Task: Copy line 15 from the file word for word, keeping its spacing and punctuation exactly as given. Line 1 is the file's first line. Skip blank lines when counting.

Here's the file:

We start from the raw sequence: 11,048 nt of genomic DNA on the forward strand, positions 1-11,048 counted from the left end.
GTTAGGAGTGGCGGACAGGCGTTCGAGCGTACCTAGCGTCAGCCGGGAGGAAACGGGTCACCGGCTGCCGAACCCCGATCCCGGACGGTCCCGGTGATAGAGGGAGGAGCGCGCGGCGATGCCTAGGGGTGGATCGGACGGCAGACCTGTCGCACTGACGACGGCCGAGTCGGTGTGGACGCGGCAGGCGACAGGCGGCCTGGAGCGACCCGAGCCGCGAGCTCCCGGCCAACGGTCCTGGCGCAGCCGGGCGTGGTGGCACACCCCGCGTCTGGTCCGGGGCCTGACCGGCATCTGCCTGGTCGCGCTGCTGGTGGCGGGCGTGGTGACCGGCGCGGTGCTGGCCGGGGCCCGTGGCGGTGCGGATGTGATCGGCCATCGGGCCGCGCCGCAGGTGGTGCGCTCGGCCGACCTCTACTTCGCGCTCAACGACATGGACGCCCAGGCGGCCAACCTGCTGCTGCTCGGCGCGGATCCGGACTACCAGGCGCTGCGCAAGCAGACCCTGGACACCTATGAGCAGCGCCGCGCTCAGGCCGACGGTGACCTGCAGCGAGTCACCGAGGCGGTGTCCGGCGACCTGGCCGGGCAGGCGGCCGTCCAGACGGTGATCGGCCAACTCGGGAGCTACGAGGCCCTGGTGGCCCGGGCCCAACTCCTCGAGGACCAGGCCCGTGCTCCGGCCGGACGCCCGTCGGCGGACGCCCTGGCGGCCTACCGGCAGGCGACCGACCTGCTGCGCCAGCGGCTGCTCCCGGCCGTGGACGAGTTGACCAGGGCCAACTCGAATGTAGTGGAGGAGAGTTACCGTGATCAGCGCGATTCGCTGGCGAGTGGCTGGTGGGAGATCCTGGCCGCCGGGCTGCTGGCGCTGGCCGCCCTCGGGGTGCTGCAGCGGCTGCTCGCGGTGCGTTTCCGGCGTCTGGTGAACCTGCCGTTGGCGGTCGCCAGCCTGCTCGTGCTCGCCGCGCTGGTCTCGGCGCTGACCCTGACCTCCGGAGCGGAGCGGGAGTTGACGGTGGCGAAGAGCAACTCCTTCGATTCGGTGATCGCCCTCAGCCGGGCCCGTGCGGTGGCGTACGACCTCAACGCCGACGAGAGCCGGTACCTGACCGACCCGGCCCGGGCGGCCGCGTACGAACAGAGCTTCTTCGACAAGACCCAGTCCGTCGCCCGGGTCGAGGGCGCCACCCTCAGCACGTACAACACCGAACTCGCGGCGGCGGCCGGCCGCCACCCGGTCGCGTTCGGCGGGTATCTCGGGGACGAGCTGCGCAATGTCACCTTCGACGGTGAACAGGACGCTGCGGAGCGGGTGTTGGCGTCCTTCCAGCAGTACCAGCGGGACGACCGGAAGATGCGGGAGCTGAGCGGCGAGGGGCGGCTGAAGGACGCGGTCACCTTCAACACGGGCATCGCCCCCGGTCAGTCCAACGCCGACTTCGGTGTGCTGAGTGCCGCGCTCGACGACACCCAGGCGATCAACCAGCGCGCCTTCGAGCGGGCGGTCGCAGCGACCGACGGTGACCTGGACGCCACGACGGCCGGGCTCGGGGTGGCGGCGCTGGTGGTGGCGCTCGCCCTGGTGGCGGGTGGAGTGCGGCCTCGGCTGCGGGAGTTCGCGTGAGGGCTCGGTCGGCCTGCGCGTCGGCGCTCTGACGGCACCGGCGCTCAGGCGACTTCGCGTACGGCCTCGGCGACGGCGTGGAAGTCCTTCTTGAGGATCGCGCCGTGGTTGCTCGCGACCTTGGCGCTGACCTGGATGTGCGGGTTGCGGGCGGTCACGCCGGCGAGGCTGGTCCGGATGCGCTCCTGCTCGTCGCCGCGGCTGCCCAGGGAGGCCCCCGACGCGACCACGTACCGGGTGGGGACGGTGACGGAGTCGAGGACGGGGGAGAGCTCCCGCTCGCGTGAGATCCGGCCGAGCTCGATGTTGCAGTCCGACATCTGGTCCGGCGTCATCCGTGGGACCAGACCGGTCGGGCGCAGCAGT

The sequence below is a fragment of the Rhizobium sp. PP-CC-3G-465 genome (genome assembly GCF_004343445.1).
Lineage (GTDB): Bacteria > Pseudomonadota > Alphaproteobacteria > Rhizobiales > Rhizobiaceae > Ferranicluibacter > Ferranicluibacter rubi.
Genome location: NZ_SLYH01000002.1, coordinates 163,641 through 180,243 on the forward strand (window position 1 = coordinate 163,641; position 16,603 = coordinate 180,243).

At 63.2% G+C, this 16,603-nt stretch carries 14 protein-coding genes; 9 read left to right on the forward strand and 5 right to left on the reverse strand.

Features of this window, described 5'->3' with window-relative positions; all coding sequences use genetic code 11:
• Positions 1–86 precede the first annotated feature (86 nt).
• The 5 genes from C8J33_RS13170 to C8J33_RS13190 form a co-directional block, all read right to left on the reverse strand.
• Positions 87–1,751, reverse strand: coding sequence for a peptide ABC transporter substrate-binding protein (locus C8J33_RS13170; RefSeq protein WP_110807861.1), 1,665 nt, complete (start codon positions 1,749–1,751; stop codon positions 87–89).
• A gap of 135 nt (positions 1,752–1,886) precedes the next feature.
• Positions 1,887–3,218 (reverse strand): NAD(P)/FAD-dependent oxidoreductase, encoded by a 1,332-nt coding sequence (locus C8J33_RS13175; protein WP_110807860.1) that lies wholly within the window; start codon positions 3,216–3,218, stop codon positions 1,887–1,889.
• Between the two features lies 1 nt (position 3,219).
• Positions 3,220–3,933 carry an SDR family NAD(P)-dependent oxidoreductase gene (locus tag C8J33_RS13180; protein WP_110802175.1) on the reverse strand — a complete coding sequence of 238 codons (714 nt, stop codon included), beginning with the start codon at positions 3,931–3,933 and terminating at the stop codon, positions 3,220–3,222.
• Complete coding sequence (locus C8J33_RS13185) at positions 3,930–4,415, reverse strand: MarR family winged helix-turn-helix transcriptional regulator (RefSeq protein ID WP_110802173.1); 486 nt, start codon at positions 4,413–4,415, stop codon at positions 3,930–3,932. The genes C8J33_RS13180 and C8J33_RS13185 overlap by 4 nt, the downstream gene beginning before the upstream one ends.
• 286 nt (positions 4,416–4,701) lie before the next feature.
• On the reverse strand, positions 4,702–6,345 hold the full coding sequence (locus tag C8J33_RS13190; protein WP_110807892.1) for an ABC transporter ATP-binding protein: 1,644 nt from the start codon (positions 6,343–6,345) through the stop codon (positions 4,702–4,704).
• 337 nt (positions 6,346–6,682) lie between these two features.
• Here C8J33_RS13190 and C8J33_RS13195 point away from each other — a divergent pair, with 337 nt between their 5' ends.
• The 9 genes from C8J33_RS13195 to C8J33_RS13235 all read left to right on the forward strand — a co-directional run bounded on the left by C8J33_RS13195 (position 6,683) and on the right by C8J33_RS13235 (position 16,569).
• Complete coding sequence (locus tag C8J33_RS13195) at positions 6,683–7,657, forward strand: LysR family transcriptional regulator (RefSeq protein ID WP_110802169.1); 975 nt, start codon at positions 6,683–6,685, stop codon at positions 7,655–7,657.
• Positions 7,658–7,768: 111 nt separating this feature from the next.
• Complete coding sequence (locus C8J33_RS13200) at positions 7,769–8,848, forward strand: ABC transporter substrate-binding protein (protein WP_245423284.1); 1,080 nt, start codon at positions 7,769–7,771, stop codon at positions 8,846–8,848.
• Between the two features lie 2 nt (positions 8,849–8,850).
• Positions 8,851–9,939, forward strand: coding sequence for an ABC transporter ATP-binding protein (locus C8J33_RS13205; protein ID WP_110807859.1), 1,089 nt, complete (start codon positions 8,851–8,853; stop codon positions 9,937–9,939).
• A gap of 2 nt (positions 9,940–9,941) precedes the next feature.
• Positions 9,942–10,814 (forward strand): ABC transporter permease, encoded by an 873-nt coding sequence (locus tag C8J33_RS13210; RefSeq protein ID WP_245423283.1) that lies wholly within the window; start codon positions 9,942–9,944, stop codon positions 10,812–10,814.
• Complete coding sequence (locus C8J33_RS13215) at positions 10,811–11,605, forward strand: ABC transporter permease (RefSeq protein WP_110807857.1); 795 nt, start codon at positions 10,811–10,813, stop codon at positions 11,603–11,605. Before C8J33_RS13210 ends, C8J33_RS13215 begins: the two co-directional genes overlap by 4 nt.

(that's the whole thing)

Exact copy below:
• Complete coding sequence (locus C8J33_RS13185) at positions 3,930–4,415, reverse strand: MarR family winged helix-turn-helix transcriptional regulator (RefSeq protein ID WP_110802173.1); 486 nt, start codon at positions 4,413–4,415, stop codon at positions 3,930–3,932. The genes C8J33_RS13180 and C8J33_RS13185 overlap by 4 nt, the downstream gene beginning before the upstream one ends.